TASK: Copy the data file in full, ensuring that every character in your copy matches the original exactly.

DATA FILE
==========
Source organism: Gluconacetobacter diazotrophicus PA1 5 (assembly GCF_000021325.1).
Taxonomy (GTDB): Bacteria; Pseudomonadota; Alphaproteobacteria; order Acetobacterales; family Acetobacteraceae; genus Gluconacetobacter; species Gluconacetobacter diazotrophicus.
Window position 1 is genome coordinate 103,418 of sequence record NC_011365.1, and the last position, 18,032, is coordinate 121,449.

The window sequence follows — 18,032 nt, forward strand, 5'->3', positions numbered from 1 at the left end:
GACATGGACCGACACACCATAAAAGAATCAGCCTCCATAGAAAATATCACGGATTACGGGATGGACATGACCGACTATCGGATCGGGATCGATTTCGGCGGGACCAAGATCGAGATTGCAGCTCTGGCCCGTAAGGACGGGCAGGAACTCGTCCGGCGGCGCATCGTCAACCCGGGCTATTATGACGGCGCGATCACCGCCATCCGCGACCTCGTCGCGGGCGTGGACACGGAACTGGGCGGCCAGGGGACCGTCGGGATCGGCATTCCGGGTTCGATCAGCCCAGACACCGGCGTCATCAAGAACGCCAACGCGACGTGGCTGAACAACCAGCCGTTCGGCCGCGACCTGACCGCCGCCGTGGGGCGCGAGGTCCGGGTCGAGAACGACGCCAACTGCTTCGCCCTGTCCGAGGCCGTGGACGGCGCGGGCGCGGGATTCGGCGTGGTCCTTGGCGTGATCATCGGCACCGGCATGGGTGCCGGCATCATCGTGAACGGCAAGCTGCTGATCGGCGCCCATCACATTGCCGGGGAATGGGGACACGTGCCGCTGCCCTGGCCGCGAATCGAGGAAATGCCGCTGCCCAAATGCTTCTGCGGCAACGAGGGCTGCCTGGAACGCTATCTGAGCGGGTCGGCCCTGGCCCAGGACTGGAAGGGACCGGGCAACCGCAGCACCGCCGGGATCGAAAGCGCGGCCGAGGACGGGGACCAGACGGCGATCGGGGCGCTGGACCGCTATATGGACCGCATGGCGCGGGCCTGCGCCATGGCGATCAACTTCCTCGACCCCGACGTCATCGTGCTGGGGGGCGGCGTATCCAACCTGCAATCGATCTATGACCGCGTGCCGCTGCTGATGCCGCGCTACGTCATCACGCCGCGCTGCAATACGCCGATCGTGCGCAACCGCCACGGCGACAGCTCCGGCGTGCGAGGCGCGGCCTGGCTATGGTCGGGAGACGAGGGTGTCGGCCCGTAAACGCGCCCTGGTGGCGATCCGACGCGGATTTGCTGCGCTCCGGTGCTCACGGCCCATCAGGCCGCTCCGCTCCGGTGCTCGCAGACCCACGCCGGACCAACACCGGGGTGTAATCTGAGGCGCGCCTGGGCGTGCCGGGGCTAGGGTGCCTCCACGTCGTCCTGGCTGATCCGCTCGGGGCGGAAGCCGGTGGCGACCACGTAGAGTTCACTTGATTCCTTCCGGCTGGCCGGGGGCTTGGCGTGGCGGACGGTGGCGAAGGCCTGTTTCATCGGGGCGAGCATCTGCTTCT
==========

Source organism: Gluconacetobacter diazotrophicus PA1 5 (assembly GCF_000021325.1).
Taxonomy (GTDB): Bacteria; Pseudomonadota; Alphaproteobacteria; order Acetobacterales; family Acetobacteraceae; genus Gluconacetobacter; species Gluconacetobacter diazotrophicus.
Window position 1 is genome coordinate 103,418 of sequence record NC_011365.1, and the last position, 18,032, is coordinate 121,449.

The window sequence follows — 18,032 nt, forward strand, 5'->3', positions numbered from 1 at the left end:
GACATGGACCGACACACCATAAAAGAATCAGCCTCCATAGAAAATATCACGGATTACGGGATGGACATGACCGACTATCGGATCGGGATCGATTTCGGCGGGACCAAGATCGAGATTGCAGCTCTGGCCCGTAAGGACGGGCAGGAACTCGTCCGGCGGCGCATCGTCAACCCGGGCTATTATGACGGCGCGATCACCGCCATCCGCGACCTCGTCGCGGGCGTGGACACGGAACTGGGCGGCCAGGGGACCGTCGGGATCGGCATTCCGGGTTCGATCAGCCCAGACACCGGCGTCATCAAGAACGCCAACGCGACGTGGCTGAACAACCAGCCGTTCGGCCGCGACCTGACCGCCGCCGTGGGGCGCGAGGTCCGGGTCGAGAACGACGCCAACTGCTTCGCCCTGTCCGAGGCCGTGGACGGCGCGGGCGCGGGATTCGGCGTGGTCCTTGGCGTGATCATCGGCACCGGCATGGGTGCCGGCATCATCGTGAACGGCAAGCTGCTGATCGGCGCCCATCACATTGCCGGGGAATGGGGACACGTGCCGCTGCCCTGGCCGCGAATCGAGGAAATGCCGCTGCCCAAATGCTTCTGCGGCAACGAGGGCTGCCTGGAACGCTATCTGAGCGGGTCGGCCCTGGCCCAGGACTGGAAGGGACCGGGCAACCGCAGCACCGCCGGGATCGAAAGCGCGGCCGAGGACGGGGACCAGACGGCGATCGGGGCGCTGGACCGCTATATGGACCGCATGGCGCGGGCCTGCGCCATGGCGATCAACTTCCTCGACCCCGACGTCATCGTGCTGGGGGGCGGCGTATCCAACCTGCAATCGATCTATGACCGCGTGCCGCTGCTGATGCCGCGCTACGTCATCACGCCGCGCTGCAATACGCCGATCGTGCGCAACCGCCACGGCGACAGCTCCGGCGTGCGAGGCGCGGCCTGGCTATGGTCGGGAGACGAGGGTGTCGGCCCGTAAACGCGCCCTGGTGGCGATCCGACGCGGATTTGCTGCGCTCCGGTGCTCACGGCCCATCAGGCCGCTCCGCTCCGGTGCTCGCAGACCCACGCCGGACCAACACCGGGGTGTAATCTGAGGCGCGCCTGGGCGTGCCGGGGCTAGGGTGCCTCCACGTCGTCCTGGCTGATCCGCTCGGGGCGGAAGCCGGTGGCGACCACGTAGAGTTCACTTGATTCCTTCCGGCTGGCCGGGGGCTTGGCGTGGCGGACGGTGGCGAAGGCCTGTTTCATCGGGGCGAGCATCTGCTTCT